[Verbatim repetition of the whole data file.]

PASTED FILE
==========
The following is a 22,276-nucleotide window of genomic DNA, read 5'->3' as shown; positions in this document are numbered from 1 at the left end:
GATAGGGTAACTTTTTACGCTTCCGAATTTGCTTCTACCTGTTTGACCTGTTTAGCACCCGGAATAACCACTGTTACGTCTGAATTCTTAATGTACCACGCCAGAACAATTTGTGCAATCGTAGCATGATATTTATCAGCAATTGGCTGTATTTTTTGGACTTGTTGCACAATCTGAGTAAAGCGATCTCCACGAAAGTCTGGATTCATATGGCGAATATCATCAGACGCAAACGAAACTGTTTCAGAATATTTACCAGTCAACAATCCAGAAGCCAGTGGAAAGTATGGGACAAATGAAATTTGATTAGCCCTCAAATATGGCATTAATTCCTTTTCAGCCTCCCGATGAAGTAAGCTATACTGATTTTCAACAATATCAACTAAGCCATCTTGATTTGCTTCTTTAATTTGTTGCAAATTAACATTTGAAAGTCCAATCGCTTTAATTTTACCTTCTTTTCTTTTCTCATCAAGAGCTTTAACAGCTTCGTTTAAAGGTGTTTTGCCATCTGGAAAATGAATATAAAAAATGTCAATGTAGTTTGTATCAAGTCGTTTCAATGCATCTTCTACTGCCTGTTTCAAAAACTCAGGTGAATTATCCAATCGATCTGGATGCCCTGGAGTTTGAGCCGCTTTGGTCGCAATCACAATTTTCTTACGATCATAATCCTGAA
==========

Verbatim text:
The following is a 22,276-nucleotide window of genomic DNA, read 5'->3' as shown; positions in this document are numbered from 1 at the left end:
GATAGGGTAACTTTTTACGCTTCCGAATTTGCTTCTACCTGTTTGACCTGTTTAGCACCCGGAATAACCACTGTTACGTCTGAATTCTTAATGTACCACGCCAGAACAATTTGTGCAATCGTAGCATGATATTTATCAGCAATTGGCTGTATTTTTTGGACTTGTTGCACAATCTGAGTAAAGCGATCTCCACGAAAGTCTGGATTCATATGGCGAATATCATCAGACGCAAACGAAACTGTTTCAGAATATTTACCAGTCAACAATCCAGAAGCCAGTGGAAAGTATGGGACAAATGAAATTTGATTAGCCCTCAAATATGGCATTAATTCCTTTTCAGCCTCCCGATGAAGTAAGCTATACTGATTTTCAACAATATCAACTAAGCCATCTTGATTTGCTTCTTTAATTTGTTGCAAATTAACATTTGAAAGTCCAATCGCTTTAATTTTACCTTCTTTTCTTTTCTCATCAAGAGCTTTAACAGCTTCGTTTAAAGGTGTTTTGCCATCTGGAAAATGAATATAAAAAATGTCAATGTAGTTTGTATCAAGTCGTTTCAATGCATCTTCTACTGCCTGTTTCAAAAACTCAGGTGAATTATCCAATCGATCTGGATGCCCTGGAGTTTGAGCCGCTTTGGTCGCAATCACAATTTTCTTACGATCATAATCCTGAA